All in all, there is a lot to come back to for fun and exciting matches against friends. I am happy this game exists, but It is not made with PC in mind at all. You are going to need more controllers and an HDMI-cable for playing on the big screen, since playing together through one screen, is not comfortable. I still admire the game, but it is one fantastic example of why the PCMR crowd is a joke. There is not even an option for online-play.
Despite an odd platform of choice, Fragmental is still a fantastic and frantic shooter that provides huge diversity in guns and level-design and is easy to pick up and play for everyone. It knows how far it should go with its premise and is always a joy to pick up for a short or a long match. As long as you are in the mood for couch-gaming using your PC.
Gameplay Score: 9/10
Look at all those pretty neon-colors
After being hit with neon soundwaves at the title screen, it is obvious that Fragmental wants to be a digital retro-style game, oozing with early 90s goodness. It is a simple look where areas share the same colors and texture with the focus being more on the effects and motions, making it hard, at times, to be excited by the creativity it provides. Even if some layouts remind you clearly of canyons or a Pac-Man stage, they have too similar color schemes to be distinct and instead blend in with one another. This might honestly have been done to make the player use their imagination to fill in what these digital worlds are supposed to represent, which is a neat tribute to old arcade-titles. Just adding minor visual effects could still contain this style and offer a clearer variation.
Though the developers have been very smart with the character’s design, as while they are bulky and not imaginative, they represent a simple style with clear colors which makes it easy to know who to shoot at and whom you should let live. Again, it is to represent a simpler time, but it is hard to say more creative designs could not have been made for the game to be artistically distinct. Similar to more abstract and figurative art. That being said, it is beautiful to look at with tons of explosions, waves in the background and every shattered human feels devastating. It’s all eye-catching and I also love how you can easily see what shot is whos by the colors alone. The fantastic sound-effects add to this, with clear digitized and immersive sounds adding to the style of the game, and the electronic soundtrack, while relying on short tunes, is effective and fits the game’s visuals greatly.
Presentation Score: 7.5/10
Just one more match, okay?
The replay value comes mainly from how fun this title is to play, and due to its fantastic ‘easy to learn, hard to master’ mechanic, it is easy to get the mentality of “just one more go” and see if you can’t be victorious against your friends. Sadly, there is no form of online play and while it is understandable due to what kind of game this wants to be, for the PC platform, it is just strange to have a crowd around your computer. I guess it is at least nice the co-op gaming on PC using the same keyboard from the ’90s hasn’t returned.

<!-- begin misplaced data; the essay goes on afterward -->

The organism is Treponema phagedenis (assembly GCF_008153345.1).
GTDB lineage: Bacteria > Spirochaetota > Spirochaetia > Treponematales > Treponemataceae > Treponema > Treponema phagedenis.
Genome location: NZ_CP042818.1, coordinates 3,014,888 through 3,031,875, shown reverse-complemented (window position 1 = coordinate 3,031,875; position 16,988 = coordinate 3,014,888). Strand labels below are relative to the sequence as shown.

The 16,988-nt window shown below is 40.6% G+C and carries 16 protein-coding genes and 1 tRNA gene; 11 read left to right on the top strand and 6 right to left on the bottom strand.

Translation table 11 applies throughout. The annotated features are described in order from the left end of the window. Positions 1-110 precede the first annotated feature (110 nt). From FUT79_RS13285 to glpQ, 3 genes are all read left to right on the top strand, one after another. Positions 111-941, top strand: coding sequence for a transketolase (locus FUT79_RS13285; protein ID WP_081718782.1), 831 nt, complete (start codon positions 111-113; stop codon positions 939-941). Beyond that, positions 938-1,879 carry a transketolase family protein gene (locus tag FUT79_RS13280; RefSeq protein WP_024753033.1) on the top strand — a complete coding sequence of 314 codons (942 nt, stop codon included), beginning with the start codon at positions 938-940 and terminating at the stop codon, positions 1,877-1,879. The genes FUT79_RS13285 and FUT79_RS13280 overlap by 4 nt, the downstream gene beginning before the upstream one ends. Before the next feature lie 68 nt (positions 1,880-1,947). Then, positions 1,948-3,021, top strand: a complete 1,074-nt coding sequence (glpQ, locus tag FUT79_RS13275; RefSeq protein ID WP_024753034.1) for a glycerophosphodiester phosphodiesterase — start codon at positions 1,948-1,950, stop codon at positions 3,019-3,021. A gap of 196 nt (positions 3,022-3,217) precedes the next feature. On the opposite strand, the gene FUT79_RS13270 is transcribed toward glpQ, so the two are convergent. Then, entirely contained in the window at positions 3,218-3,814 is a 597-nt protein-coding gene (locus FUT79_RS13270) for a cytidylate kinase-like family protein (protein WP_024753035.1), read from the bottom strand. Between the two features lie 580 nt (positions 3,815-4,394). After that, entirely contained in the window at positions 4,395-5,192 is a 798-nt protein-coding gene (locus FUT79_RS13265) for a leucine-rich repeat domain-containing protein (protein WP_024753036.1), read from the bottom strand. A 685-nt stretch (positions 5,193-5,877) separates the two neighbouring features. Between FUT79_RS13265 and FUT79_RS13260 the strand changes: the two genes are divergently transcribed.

Onslaught might be the clear extra here, as it is the last mode and is the one that actually has challenges by rewarding you medals depending on how fast you killed all the enemies. It is incredibly intriguing, with layouts that complement how many players you are going to have along. However, this is far from easy, as enemies are fierce, have varied playstyles representing the colors, such as white fiends try to rush you, and the fighting is relentless. You are definitely getting your skills tested and will meet a ton of game overs before actually getting any medals. I just wish you actually got something else than bragging rights.
Extra Score: 8/10
Fragmental is such an interesting beast. It is a fantastic competitive twin-stick arcade shooter, that is easy to pick up and play, and hard to master, sitting up with the greatest in this setup like the Super Smash Bros-series. I am just perplexed as to why it is on a system with no online, but other than that, it is definitely worth having at parties. Great variety in guns, fun levels, fast-paced and engaging action, intriguing presentation-wise, Fragmental will always be a hit as long as you have some good friends, and don’t mind turning your computer into a console.
- Easy to pick up and play
- Tons of varied weapons, powerups, and stages
- Perfect for short and long sessions
- Beautiful balance and creativity
- Nice extra for single-player
- Stylish and solid presentation vise
- Lovely sound effects
- It is on a console it sorely is not designed for
- No online
- The visuals could have had more creative variety in texture at least